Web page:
The Barry Gibb hit machine of the early '80s kept steam rolling at a frantic pace, and Heartbreaker was a major factor in the equation. While it lacks the genius and soulful grit of Dionne Warwick's earlier classic work, the album was polished and painstakingly produced perfectly for adult pop stations. Heartbreaker was tailor made to be played right next to the soft rock hits of the era and it helped to propel the singer into the spotlight once again. Starting off with a bang courtesy of the title track, Warwick and Gibb go through all of the motions. The track sequencing gives the album a feeling of deflation at first, as tempos gradually decrease until "Take The Short Way Home," which is so Gibb-esque that it could be an outtake from Spirits Having Flown. There are a few fragments of filler, most notably with "All I Love in the World," which is almost a redux of the title track. This is not the most definitive album of Warwick's career, but is definitely one of the few highlights that a pop-heavy '80s afforded her.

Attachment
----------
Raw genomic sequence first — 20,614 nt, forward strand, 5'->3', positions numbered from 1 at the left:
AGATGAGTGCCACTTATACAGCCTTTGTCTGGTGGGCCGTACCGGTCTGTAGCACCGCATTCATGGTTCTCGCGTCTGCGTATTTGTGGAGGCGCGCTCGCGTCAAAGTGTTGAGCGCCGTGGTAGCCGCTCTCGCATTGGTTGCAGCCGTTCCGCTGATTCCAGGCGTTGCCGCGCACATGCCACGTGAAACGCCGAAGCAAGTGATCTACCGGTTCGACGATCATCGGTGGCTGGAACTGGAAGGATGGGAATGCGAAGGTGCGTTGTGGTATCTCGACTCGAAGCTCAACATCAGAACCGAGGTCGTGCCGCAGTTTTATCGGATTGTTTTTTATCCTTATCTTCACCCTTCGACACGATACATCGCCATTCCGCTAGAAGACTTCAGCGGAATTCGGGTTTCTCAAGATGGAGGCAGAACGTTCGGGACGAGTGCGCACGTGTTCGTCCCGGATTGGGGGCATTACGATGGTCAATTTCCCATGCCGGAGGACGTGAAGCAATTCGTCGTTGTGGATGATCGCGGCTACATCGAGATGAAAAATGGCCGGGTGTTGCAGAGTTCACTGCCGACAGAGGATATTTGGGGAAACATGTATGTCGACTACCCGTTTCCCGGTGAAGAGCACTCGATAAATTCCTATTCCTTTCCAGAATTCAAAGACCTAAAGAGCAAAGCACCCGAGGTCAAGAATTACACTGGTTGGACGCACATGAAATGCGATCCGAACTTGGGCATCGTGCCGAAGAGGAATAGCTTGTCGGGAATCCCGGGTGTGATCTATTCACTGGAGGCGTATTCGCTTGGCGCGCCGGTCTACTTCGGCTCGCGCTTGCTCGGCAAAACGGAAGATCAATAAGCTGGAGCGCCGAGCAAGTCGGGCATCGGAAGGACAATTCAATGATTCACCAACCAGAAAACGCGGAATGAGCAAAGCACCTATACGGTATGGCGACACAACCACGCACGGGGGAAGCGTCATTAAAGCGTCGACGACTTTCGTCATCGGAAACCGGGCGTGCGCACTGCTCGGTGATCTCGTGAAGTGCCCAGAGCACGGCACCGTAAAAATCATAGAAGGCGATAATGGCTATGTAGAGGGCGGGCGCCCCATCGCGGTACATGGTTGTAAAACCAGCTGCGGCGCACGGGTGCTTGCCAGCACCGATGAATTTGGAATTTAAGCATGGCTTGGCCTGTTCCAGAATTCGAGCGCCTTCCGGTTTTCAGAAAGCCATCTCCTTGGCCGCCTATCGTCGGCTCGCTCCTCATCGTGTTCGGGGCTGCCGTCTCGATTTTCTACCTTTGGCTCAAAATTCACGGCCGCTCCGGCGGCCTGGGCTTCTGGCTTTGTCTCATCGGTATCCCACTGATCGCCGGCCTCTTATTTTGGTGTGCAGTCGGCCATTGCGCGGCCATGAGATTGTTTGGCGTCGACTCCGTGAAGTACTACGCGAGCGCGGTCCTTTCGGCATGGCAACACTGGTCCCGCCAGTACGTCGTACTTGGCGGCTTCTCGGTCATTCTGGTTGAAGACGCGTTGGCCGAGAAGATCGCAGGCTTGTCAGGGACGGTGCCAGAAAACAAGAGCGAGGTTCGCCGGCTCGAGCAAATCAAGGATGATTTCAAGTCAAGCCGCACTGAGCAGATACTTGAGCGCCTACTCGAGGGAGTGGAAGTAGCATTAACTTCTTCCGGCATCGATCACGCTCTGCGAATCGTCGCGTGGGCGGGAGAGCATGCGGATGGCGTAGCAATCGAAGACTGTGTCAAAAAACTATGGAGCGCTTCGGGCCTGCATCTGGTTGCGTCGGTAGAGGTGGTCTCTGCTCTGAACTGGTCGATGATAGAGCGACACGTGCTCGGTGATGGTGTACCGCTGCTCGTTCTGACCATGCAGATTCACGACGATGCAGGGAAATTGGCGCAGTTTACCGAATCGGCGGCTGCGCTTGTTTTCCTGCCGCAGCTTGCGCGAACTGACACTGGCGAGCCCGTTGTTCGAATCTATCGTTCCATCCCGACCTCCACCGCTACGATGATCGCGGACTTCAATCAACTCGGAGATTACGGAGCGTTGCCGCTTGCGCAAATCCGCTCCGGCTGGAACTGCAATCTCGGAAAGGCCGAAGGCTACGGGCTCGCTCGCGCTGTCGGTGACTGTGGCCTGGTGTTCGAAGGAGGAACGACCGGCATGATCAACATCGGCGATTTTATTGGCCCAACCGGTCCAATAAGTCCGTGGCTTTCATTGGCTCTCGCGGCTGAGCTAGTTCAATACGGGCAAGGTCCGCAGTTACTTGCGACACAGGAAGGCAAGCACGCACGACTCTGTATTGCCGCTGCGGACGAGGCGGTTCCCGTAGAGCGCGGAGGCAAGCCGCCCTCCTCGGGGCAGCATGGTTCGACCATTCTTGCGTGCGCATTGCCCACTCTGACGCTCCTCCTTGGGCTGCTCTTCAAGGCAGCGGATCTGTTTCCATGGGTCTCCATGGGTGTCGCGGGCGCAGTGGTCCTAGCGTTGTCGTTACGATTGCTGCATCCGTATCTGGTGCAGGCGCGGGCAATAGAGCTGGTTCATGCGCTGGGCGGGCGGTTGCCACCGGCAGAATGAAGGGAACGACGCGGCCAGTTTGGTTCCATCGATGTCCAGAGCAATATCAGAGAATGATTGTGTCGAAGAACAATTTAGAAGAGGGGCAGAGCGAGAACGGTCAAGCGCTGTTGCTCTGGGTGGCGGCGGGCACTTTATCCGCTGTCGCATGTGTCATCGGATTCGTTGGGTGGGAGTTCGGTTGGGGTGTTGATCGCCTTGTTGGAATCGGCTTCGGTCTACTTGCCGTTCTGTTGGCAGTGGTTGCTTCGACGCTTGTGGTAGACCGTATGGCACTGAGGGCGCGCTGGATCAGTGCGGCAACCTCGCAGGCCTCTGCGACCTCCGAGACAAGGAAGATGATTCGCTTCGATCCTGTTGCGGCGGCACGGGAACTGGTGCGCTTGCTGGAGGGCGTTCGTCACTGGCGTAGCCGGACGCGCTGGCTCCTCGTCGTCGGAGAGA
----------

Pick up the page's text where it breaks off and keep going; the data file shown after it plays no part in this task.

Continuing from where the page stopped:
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AllMusic Review by Rob Theakston